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Artists and Students Unveil New Chula Vista Mural Honoring Kumeyaay

Local artists and youth unveiled a 22-foot-tall mural Friday at the MAAC Community Charter School in Chula Vista that honors Indigenous land and what it meant to native people before the establishment of the US-Mexico border wall.

“It touches my heart to see this,” said Stanley Ralph Rodriguez of the Santa Ysabel Band of the Iipay Nation and Principal of Kumeyaay Community College. “Our people are on both sides of the border. There are 12 Kumeyaay reservations here in San Diego, another 46 in Baja, California.

The 22-by-22-foot mural was painted on an exterior wall of the school facing Quintard Street. It depicts an Indigenous man and woman dancing on Indigenous land as the sun sets behind a mountain range. Between the couple is a large serpent, which in Kumeyaay culture represents knowledge, Rodriguez said.

With the help of MAAC students and Kumeyaay tribe elders, artists Hector Villegas and Gabriel Romo completed the large artwork in two weeks. Villegas is a first-generation Chicano with native Cora and Huichol roots, owner of Logan Heights-based Galeria 1904 and Mexikota Art Studio. He has three murals in Chicano Park. Based in Sacramento, Romo draws on pre-Hispanic concepts and other indigenous and spiritual traditions from his northern Mexican lineage. His name is “Hermano”, which means brother in Spanish.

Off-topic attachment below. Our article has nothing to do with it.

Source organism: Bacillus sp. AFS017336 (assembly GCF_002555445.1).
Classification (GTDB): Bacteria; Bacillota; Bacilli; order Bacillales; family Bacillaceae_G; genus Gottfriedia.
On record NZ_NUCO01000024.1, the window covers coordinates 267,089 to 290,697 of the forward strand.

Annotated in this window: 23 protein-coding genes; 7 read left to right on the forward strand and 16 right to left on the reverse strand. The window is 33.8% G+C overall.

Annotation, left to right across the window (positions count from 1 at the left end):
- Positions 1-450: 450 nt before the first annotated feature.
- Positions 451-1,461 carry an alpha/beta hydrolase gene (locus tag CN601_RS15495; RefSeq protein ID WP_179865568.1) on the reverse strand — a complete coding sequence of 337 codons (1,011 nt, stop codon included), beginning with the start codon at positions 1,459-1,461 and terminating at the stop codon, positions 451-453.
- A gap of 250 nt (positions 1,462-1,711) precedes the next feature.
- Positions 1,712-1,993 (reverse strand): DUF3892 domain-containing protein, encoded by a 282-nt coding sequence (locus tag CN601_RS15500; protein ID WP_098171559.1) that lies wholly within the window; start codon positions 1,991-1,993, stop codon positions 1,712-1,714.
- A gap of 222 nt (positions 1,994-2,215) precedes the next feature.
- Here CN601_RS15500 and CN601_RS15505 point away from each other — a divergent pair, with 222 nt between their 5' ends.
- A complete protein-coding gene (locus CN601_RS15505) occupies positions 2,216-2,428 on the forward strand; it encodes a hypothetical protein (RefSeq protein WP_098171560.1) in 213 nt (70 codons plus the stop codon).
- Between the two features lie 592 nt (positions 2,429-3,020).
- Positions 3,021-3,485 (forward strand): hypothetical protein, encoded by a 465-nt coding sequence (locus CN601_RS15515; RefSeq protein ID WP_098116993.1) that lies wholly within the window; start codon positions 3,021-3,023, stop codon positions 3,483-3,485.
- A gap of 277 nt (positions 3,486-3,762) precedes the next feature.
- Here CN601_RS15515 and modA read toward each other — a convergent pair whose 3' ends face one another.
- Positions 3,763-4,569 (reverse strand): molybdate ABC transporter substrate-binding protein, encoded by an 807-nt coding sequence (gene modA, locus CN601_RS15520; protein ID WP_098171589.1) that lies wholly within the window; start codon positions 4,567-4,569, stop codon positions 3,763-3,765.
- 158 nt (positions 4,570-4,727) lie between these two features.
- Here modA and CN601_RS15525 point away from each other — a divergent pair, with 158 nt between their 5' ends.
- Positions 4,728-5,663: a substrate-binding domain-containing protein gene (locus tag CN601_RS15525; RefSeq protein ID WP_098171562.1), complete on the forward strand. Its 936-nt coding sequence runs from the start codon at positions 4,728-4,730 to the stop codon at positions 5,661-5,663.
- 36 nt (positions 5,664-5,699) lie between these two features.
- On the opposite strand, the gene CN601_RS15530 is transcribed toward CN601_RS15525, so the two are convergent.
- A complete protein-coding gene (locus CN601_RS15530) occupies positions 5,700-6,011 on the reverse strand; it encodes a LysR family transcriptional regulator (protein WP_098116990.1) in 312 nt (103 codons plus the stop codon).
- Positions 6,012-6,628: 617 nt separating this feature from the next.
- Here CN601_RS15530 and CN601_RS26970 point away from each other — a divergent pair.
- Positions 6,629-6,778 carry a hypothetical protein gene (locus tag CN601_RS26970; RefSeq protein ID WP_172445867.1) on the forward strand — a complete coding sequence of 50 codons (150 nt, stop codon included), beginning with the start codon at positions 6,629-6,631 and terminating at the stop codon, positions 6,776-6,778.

“One of the things I would like to say about this project that I’m really grateful for is that we don’t recognize enough of the natives of this land here in this county and this is a beautiful mural that done,” Villegas said.

Tommy Ramirez, principal of MAAC Community Charter School, said in a statement that the MAAC program teaches students “how to enhance our community while honoring our roots, our families, and ourselves. We are honored to work with the elders of Kumeyaay and these two artists who have such a deep connection to the pre-Columbian roots of the land and the frontier life of the community.

California’s Blue Shield provided $17,000 to help provide supplies and funds for muralists, MAAC officials said.

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